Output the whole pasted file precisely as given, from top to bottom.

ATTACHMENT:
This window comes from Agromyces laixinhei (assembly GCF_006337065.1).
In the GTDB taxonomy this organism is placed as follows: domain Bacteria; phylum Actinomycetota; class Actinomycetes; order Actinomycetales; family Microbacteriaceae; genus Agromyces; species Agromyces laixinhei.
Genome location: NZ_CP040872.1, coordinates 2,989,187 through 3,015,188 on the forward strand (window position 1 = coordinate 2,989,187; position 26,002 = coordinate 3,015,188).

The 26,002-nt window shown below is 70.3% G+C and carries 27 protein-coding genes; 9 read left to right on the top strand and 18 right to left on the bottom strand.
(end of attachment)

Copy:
This window comes from Agromyces laixinhei (assembly GCF_006337065.1).
In the GTDB taxonomy this organism is placed as follows: domain Bacteria; phylum Actinomycetota; class Actinomycetes; order Actinomycetales; family Microbacteriaceae; genus Agromyces; species Agromyces laixinhei.
Genome location: NZ_CP040872.1, coordinates 2,989,187 through 3,015,188 on the forward strand (window position 1 = coordinate 2,989,187; position 26,002 = coordinate 3,015,188).

The 26,002-nt window shown below is 70.3% G+C and carries 27 protein-coding genes; 9 read left to right on the top strand and 18 right to left on the bottom strand.